imperfection of shape, like that of the earth itself with its roughness, bumps, and lack of perfect symmetry. Tea bowls attract me. ***** The elegantly curving Buddhist temple roofs in art books I come to see in person. Flowingly outreaching, inviting, yes, but around me are not temples and pagodas. Downtown the buildings are concrete, rectangular, grayish--another aspect of human heart. These places we go to work in are not all that different from what's to be found in an American city. There are exceptions and special places that exist as kind of an oasis amidst the downtown bustle. To see what feels good to look on usually means going somewhere. I am not lucky enough to live within whiffing distance of a temple's incense or within walking distance to its garden. The International Style in architecture is popular in postwar Japan. It distresses me that a society which once shows so much taste could now be so, it seems to me, tasteless, but I realize later that it's again a matter money and social class more than lack of taste. We're a democracy now, and, as with America, function matters more than elegance. ***** An apartment for rent within my income means a tiny cold water flat. Tatami mat living room floor. Unfurnished, but with a bath, a kitchen sink and private toilet, it is a cold damp cheaply built two room adventure in exotic living without insulation. The tatami mats are new, their scent pleasant. They are good to lie on, just breathe. That newness, that pleasantness, soon fades. The school that employs me is in a new building, its classrooms spic and span. Fluorescent lights are paneled into ceiling board. There are long three-person metal desks with fake wood-grain surfaces glued over plywood and folding chairs with plastic over just a hint of foam on metal seats. Through large sideways sliding windows there is a view of a tiny playground below for a kindergarten the school also operates for not an inexpensive tuition. Classroom walls are off white. In the roomʼs front is plywood and filler board lightweight wobbly podium with a folding chair for a teacher. A blackboard--still the kind for chalk. Otherwise empty. No decoration. Just this room with metal and plywood furnishings. With the lack of any decoration the chairs and desks and walls themselves become the atmosphere. It could have been a meeting room at a company office. It makes me want to go out and find a warm body to hug.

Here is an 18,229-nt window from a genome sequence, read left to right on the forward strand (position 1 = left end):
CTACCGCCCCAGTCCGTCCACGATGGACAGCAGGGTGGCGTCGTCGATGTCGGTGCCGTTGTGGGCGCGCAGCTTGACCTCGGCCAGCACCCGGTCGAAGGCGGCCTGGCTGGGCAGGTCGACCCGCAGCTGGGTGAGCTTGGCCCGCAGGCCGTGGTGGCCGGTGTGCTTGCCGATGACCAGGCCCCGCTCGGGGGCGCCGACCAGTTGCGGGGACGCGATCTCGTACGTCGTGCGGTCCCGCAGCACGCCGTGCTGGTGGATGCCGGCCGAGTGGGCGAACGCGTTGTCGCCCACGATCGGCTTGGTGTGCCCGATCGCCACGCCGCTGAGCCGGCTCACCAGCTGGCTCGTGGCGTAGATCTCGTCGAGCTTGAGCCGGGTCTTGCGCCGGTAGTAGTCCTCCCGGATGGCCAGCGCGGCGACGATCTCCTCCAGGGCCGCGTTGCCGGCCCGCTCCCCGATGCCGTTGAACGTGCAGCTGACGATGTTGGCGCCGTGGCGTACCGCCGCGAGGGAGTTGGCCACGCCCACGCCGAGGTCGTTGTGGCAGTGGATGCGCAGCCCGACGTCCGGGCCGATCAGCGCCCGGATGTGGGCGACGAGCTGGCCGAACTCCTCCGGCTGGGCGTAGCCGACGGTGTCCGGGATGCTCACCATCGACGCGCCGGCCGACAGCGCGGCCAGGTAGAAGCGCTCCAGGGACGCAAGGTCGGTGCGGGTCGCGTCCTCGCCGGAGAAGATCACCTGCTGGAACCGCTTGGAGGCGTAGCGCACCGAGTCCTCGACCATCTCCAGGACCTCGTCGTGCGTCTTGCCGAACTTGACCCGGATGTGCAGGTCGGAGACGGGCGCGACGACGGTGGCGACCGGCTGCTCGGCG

Buses are, during rush hours, jam-packed, people pressed tightly up against one another for close to an hour; it is too close to a stranger for too long. There are times when an attractive woman boards. As others squeeze in after her she gets pushed back into me. The warm flesh of her buttocks is right at my pelvis and her fragrant morning shampooed peach scent hair right under my nose. At times pressing back into me is a balding fellow with dandruff, or a chubby fellow who smells of salami or pepperoni sausage, or one unbathed and stinking with the previous day's body odor or previous night's booze. Roads here, in this city, are narrow and congested, though now there is work going on widening some of them as well as new roads that are under construction. Commuting by motorized vehicle takes a lot of time to go not such a long distance, and in this city, Sendai, public transportation is expensive compared to larger cities like Tokyo or Osaka. I am unable to imitate those who stand reading squeezed on a bus as it heaves to and fro. Someone lends me an old bicycle. I mean old, like out of a bicycle museum. It was quite an experience riding it. Smooth, it is an old Cadillac of a bicycle. ***** Many people can be warm and friendly, human, even though surroundings might be decrepit or dingy (places built long ago, before the war). Some of the buildings are--as becomes painfully obvious--built for smaller people: door jams are too low for me; I get dizzy bumping my head until ducking becomes habit. Even with all the inconveniences and discomforts such as wearing those one-size only slippers--provided everywhere for guests--that are always too small (would it be impossible to have some made in larger sizes?), many here who live or work in dilapidated places are warm and friendly. Thereʼs an elderly couple who run a ramshackle bicycle shop nearby that has since been rebuilt. One day the old fellow brings over mountain vegetables he and his wife gathered by hand (and we, in time, reciprocate with something). Even though where I come from letting things in a such a state of disrepair--as it was--connects with low moral character (= low real estate value), these are fine people and they can go out of their way to be helpful. It's possible that instead of sinking money into repairs they use it for their children or grandchildren. The various childhood observances all seem to be costly, as are the extracurricular lessons that many believe are necessary for advancement. Too, it's hard to keep up with tremors and quakes. There can be a flip side to all the geniality--people can be arrogant or mean-spirited here as they can elsewhere. Is this a tea bowl in its "wabi" simplicity (poverty)? The tea artists absorbed the life around them, human and non-human.